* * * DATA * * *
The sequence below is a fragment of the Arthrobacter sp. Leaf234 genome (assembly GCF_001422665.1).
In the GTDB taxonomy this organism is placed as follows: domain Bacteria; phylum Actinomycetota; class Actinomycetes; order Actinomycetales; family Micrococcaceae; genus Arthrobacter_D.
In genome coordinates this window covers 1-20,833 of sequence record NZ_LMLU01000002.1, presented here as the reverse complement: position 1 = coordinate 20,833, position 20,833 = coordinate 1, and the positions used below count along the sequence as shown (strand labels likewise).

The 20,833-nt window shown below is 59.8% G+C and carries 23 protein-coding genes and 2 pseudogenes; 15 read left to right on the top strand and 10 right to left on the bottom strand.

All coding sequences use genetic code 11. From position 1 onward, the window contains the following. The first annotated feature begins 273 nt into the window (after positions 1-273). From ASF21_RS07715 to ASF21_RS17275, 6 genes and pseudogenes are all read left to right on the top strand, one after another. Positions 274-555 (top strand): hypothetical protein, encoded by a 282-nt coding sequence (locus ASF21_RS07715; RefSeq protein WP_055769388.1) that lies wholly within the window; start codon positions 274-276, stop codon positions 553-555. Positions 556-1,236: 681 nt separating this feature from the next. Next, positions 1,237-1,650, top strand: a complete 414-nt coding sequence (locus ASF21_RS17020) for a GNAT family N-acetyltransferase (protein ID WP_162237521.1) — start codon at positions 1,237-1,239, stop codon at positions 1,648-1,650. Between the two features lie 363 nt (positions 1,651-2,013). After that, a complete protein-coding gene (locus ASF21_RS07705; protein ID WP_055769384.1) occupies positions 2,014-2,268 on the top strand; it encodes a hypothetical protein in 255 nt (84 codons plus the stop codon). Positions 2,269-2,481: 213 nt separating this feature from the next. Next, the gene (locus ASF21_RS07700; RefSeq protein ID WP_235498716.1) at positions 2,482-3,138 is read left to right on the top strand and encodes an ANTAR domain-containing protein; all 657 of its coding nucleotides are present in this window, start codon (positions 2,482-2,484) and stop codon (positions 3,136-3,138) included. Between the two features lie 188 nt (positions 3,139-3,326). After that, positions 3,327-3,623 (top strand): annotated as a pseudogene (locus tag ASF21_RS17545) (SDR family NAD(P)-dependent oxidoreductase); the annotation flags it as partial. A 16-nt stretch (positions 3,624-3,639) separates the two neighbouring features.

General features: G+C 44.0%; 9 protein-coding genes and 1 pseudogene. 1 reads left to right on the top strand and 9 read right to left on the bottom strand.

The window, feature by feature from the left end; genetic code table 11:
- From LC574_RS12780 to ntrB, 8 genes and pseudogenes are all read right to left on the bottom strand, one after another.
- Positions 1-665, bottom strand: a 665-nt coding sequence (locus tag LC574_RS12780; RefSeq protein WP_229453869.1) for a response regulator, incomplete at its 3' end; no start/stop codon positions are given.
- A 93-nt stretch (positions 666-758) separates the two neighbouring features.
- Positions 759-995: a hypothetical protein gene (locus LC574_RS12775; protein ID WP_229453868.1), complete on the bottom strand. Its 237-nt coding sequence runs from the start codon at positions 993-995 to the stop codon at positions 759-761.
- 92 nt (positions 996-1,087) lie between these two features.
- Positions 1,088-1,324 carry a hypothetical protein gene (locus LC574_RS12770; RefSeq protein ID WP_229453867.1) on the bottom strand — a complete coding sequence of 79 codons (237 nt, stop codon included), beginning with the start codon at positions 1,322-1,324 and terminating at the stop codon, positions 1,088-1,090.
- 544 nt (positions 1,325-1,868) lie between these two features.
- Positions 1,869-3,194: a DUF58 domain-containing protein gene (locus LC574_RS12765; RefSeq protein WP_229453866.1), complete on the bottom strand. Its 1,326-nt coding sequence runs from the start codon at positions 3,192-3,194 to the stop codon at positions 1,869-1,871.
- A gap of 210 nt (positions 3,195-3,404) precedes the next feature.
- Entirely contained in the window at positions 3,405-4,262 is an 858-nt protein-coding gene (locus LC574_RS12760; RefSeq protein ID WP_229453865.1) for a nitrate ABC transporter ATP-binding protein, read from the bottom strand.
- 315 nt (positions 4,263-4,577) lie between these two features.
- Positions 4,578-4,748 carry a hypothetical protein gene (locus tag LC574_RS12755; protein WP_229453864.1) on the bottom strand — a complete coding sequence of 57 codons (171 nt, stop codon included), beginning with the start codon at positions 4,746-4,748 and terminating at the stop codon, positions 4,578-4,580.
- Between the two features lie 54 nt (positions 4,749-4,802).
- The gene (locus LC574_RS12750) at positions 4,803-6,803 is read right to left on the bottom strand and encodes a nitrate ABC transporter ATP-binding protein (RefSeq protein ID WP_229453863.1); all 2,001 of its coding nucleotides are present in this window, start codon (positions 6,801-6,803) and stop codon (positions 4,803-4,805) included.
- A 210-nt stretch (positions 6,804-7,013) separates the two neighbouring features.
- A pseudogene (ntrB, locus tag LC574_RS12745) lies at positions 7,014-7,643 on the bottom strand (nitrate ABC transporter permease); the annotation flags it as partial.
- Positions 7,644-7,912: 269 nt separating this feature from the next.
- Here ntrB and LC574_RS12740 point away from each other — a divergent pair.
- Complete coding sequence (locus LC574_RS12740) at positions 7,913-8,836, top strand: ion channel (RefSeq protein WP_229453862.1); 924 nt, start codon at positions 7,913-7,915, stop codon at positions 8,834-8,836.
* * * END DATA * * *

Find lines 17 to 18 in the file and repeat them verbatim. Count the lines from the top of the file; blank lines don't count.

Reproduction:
- Entirely contained in the window at positions 3,405-4,262 is an 858-nt protein-coding gene (locus LC574_RS12760; RefSeq protein ID WP_229453865.1) for a nitrate ABC transporter ATP-binding protein, read from the bottom strand.
- 315 nt (positions 4,263-4,577) lie between these two features.